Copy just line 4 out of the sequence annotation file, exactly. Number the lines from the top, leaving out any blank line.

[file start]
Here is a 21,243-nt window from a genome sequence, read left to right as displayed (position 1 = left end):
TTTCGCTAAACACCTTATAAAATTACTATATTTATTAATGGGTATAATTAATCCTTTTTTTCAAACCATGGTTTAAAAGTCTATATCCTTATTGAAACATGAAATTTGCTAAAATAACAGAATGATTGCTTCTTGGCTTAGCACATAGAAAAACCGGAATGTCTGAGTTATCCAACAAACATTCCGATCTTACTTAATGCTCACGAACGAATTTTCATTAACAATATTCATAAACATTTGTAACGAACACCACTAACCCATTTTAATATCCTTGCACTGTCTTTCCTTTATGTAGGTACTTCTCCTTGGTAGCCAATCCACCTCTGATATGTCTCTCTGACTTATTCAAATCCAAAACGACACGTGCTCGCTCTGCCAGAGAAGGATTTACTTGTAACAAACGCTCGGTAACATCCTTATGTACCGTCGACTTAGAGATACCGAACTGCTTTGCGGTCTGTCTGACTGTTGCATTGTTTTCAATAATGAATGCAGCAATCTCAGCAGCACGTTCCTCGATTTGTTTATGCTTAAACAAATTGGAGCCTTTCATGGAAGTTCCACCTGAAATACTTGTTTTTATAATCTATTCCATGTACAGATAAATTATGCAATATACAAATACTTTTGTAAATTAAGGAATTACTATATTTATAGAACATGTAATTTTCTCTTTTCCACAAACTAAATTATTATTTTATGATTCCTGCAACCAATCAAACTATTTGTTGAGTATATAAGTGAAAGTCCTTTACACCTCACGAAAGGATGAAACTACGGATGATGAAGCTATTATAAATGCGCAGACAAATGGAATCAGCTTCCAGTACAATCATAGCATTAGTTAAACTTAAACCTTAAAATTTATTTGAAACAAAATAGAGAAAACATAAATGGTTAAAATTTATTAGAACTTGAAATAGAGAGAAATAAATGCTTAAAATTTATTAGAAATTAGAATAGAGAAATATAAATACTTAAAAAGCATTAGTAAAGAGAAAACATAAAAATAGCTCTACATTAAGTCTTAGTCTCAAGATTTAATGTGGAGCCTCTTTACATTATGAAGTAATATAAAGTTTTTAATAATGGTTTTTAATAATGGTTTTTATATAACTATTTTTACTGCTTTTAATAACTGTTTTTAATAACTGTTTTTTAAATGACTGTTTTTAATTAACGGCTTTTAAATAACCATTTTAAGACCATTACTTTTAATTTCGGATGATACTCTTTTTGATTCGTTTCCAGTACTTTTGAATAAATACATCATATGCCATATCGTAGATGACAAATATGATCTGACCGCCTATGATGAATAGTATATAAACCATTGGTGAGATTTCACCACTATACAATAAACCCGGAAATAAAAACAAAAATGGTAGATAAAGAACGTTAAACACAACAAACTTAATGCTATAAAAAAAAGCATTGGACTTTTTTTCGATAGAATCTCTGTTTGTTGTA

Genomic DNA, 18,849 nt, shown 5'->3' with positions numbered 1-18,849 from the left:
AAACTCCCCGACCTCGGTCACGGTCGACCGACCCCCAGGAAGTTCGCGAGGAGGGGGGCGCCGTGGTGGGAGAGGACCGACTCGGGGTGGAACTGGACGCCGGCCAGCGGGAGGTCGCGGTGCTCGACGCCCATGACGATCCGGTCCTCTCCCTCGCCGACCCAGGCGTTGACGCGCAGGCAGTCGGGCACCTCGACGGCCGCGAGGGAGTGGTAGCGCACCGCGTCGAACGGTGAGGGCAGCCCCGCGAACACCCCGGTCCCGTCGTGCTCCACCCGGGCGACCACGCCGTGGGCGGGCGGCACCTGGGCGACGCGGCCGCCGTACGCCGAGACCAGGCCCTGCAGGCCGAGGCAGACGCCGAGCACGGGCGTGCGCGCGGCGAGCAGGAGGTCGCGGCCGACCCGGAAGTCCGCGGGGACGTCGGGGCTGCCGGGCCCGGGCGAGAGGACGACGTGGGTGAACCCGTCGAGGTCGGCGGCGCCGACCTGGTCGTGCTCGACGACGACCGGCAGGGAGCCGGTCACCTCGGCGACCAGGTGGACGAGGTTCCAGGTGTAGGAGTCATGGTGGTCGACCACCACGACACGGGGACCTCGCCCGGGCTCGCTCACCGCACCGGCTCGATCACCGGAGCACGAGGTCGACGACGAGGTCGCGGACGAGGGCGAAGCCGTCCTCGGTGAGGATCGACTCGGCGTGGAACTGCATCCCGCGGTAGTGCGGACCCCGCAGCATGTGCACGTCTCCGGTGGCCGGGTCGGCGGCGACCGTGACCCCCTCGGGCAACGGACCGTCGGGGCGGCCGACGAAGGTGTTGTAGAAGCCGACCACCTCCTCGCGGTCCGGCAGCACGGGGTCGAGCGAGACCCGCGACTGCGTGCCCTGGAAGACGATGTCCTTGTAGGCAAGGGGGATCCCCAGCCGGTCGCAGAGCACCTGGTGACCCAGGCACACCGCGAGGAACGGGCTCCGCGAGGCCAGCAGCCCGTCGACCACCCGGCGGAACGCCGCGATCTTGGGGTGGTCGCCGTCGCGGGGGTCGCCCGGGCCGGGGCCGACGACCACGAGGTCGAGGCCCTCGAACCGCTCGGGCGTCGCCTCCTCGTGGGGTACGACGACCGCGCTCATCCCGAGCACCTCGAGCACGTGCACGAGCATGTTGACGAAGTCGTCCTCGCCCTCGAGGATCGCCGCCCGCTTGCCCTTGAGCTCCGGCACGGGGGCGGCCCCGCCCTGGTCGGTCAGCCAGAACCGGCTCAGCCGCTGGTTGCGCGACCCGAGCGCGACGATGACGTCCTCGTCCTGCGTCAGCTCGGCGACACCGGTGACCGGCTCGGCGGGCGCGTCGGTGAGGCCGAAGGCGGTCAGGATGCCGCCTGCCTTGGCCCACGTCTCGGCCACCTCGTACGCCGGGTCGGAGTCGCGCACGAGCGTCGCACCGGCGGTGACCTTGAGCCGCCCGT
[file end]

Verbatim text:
AAACTCCCCGACCTCGGTCACGGTCGACCGACCCCCAGGAAGTTCGCGAGGAGGGGGGCGCCGTGGTGGGAGAGGACCGACTCGGGGTGGAACTGGACGCCGGCCAGCGGGAGGTCGCGGTGCTCGACGCCCATGACGATCCGGTCCTCTCCCTCGCCGACCCAGGCGTTGACGCGCAGGCAGTCGGGCACCTCGACGGCCGCGAGGGAGTGGTAGCGCACCGCGTCGAACGGTGAGGGCAGCCCCGCGAACACCCCGGTCCCGTCGTGCTCCACCCGGGCGACCACGCCGTGGGCGGGCGGCACCTGGGCGACGCGGCCGCCGTACGCCGAGACCAGGCCCTGCAGGCCGAGGCAGACGCCGAGCACGGGCGTGCGCGCGGCGAGCAGGAGGTCGCGGCCGACCCGGAAGTCCGCGGGGACGTCGGGGCTGCCGGGCCCGGGCGAGAGGACGACGTGGGTGAACCCGTCGAGGTCGGCGGCGCCGACCTGGTCGTGCTCGACGACGACCGGCAGGGAGCCGGTCACCTCGGCGACCAGGTGGACGAGGTTCCAGGTGTAGGAGTCATGGTGGTCGACCACCACGACACGGGGACCTCGCCCGGGCTCGCTCACCGCACCGGCTCGATCACCGGAGCACGAGGTCGACGACGAGGTCGCGGACGAGGGCGAAGCCGTCCTCGGTGAGGATCGACTCGGCGTGGAACTGCATCCCGCGGTAGTGCGGACCCCGCAGCATGTGCACGTCTCCGGTGGCCGGGTCGGCGGCGACCGTGACCCCCTCGGGCAACGGACCGTCGGGGCGGCCGACGAAGGTGTTGTAGAAGCCGACCACCTCCTCGCGGTCCGGCAGCACGGGGTCGAGCGAGACCCGCGACTGCGTGCCCTGGAAGACGATGTCCTTGTAGGCAAGGGGGATCCCCAGCCGGTCGCAGAGCACCTGGTGACCCAGGCACACCGCGAGGAACGGGCTCCGCGAGGCCAGCAGCCCGTCGACCACCCGGCGGAACGCCGCGATCTTGGGGTGGTCGCCGTCGCGGGGGTCGCCCGGGCCGGGGCCGACGACCACGAGGTCGAGGCCCTCGAACCGCTCGGGCGTCGCCTCCTCGTGGGGTACGACGACCGCGCTCATCCCGAGCACCTCGAGCACGTGCACGAGCATGTTGACGAAGTCGTCCTCGCCCTCGAGGATCGCCGCCCGCTTGCCCTTGAGCTCCGGCACGGGGGCGGCCCCGCCCTGGTCGGTCAGCCAGAACCGGCTCAGCCGCTGGTTGCGCGACCCGAGCGCGACGATGACGTCCTCGTCCTGCGTCAGCTCGGCGACACCGGTGACCGGCTCGGCGGGCGCGTCGGTGAGGCCGAAGGCGGTCAGGATGCCGCCTGCCTTGGCCCACGTCTCGGCCACCTCGTACGCCGGGTCGGAGTCGCGCACGAGCGTCGCACCGGCGGTGACCTTGAGCCGCCCGT